Every week, I’ll put up a quotation related to writing or creation and tell you a little bit about the person who said it.  I’ll try to vary the speakers as much as possible.

“We read to know that we are not alone.” - C.S. Lewis

Clive Staples Lewis was an Irish writer known for his fiction, including Chronicles of Narnia and the Space Trilogy, as well as non-fiction such as Mere Christianity.  He was a good friend of J. R. R. Tolkien.  He died on 22 November 1963, the same day Aldous Huxley died and President JF Kennedy was assassinated.  Oddly, C. S. Lewis was known to his friends and family as ‘Jack’.

Friday, May 4, 2012

The Breakaway - Released!

If you know Michelle Davidson Argyle, you should know that her newest novel,
The Breakaway
has been released.  She has already published Cinders (self-published) and Monarch (Rhemalda Publishing).  Today I host her here for an interview about the newest book release.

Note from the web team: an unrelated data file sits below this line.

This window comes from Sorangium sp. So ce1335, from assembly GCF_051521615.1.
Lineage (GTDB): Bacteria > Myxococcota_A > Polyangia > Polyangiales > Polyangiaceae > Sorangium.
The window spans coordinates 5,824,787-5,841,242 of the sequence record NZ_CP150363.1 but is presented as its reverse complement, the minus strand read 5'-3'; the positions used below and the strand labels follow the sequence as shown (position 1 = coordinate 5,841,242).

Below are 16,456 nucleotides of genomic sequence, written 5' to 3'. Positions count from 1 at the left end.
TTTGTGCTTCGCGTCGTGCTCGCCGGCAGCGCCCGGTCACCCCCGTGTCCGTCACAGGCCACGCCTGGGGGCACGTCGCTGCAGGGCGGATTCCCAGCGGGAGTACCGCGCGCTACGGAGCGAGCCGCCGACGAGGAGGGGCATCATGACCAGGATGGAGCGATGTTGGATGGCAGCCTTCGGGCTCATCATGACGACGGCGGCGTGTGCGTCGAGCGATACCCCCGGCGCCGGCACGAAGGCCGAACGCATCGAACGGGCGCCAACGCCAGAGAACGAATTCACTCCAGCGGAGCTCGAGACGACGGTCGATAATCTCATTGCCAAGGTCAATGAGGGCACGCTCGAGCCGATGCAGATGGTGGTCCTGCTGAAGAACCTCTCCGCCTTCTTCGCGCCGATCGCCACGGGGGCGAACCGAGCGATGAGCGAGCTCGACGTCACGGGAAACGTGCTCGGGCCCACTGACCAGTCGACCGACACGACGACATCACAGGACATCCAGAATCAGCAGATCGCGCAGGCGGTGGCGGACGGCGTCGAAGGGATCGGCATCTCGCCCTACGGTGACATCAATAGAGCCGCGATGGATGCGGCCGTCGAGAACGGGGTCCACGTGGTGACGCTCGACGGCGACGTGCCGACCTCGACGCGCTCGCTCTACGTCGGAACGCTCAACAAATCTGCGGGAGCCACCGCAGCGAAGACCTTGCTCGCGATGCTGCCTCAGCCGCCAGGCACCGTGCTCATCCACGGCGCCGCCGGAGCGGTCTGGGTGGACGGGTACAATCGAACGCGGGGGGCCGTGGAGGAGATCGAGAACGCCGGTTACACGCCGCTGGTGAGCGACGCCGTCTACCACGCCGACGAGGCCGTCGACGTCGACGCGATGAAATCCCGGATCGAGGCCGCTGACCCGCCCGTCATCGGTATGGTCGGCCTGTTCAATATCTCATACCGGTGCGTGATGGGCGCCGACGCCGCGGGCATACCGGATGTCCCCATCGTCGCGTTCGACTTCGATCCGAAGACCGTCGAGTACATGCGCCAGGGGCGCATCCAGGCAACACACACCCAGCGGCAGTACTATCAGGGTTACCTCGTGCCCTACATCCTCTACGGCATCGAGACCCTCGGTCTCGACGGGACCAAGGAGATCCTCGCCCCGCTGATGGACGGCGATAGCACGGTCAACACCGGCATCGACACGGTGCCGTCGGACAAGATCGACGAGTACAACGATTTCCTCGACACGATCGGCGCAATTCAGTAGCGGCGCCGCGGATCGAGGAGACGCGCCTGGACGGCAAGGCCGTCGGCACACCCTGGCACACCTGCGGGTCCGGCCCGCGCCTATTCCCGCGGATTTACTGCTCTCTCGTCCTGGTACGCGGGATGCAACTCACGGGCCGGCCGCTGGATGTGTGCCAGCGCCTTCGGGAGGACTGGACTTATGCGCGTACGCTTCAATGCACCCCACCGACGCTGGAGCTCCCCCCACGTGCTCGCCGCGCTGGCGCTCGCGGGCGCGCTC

This isn’t your first book release, but it is special, because it has been a long time coming.  If I remember correctly, you originally wrote it somewhere in your teenage years.  How does it feel to finally get it out in the world?  Are you happy to see it go?  Or, if I can paraphrase Truman Capote, does it feel like you took it into the backyard and shot it?

Publishing a book always feels like I shot it, which might sound horrible to say, but it’s true! At least for me. It’s such a deeply personal thing, and selling it as a product is a bit unnerving. Attaching a price to anything as personal as a novel is a bit like killing it. But, I will say this … it’s also an amazing experience to get my work out there. The Breakaway is finally out there after 17 years, and I’m very, very relieved and happy!

Obviously, a lot of edits have been made, first by yourself and then by the editing staff at Rhemalda Publishing.  Did you write the whole thing from scratch again?  Did you reference from your original draft or did you write it from memory? (Do you still have your original draft?)